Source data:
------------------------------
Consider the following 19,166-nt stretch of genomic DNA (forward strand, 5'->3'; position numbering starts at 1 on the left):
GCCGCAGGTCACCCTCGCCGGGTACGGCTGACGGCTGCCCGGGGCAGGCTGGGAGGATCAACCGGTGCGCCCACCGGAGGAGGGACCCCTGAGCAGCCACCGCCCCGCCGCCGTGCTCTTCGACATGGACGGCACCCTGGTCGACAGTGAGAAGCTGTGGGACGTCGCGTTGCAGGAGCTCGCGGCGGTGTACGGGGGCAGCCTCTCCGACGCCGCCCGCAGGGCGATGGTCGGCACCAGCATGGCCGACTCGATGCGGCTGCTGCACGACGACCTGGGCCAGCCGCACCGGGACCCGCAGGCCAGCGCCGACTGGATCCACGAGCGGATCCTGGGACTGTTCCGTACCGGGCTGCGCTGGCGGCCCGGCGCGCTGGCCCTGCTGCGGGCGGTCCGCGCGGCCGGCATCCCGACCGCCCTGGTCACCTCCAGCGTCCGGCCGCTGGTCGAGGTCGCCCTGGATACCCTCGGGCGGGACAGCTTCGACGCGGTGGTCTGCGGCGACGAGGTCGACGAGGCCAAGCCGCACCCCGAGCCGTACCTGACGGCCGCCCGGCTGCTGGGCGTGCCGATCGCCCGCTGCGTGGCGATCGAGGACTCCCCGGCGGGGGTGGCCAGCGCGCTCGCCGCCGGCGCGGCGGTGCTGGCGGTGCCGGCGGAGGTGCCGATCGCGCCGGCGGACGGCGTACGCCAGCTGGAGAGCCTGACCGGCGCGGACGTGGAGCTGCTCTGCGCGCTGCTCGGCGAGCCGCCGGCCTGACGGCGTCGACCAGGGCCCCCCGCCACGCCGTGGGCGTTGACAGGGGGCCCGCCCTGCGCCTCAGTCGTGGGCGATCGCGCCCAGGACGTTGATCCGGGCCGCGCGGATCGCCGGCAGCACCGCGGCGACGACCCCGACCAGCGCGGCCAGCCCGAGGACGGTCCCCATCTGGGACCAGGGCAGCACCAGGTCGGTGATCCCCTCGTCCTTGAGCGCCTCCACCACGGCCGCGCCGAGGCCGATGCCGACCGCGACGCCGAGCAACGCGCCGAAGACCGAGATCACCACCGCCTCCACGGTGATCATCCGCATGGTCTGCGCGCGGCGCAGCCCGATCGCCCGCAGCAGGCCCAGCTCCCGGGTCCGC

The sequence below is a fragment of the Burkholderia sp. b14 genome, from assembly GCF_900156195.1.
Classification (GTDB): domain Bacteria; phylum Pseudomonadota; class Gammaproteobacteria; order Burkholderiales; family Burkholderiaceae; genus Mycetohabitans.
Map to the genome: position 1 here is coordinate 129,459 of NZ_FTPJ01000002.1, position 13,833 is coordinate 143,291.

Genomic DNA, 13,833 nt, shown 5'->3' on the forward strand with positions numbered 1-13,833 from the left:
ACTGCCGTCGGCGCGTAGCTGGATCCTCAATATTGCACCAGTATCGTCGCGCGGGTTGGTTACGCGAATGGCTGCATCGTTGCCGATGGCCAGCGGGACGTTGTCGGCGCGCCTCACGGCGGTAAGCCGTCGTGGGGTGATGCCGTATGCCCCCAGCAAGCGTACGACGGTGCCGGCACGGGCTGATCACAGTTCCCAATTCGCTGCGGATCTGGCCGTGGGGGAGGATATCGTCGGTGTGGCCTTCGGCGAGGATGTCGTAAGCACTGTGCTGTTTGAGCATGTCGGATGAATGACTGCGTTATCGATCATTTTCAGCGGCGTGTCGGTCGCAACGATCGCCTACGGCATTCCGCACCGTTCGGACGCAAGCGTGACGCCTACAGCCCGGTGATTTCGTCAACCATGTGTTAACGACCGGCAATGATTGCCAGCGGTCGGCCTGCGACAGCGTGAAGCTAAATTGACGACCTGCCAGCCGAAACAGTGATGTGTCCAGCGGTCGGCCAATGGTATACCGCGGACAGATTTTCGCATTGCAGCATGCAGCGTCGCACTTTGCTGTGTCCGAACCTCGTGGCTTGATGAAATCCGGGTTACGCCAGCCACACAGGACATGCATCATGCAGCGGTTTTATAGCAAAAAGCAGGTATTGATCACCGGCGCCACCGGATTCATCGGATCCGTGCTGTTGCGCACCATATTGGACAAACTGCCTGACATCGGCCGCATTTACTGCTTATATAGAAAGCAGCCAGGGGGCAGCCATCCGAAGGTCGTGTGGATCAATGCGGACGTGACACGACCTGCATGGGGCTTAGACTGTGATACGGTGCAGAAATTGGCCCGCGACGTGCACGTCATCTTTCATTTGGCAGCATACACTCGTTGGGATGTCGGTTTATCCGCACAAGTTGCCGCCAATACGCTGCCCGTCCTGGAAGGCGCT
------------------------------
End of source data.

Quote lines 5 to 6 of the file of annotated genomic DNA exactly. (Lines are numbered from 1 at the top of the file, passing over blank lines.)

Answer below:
Map to the genome: position 1 here is coordinate 129,459 of NZ_FTPJ01000002.1, position 13,833 is coordinate 143,291.

Genomic DNA, 13,833 nt, shown 5'->3' on the forward strand with positions numbered 1-13,833 from the left: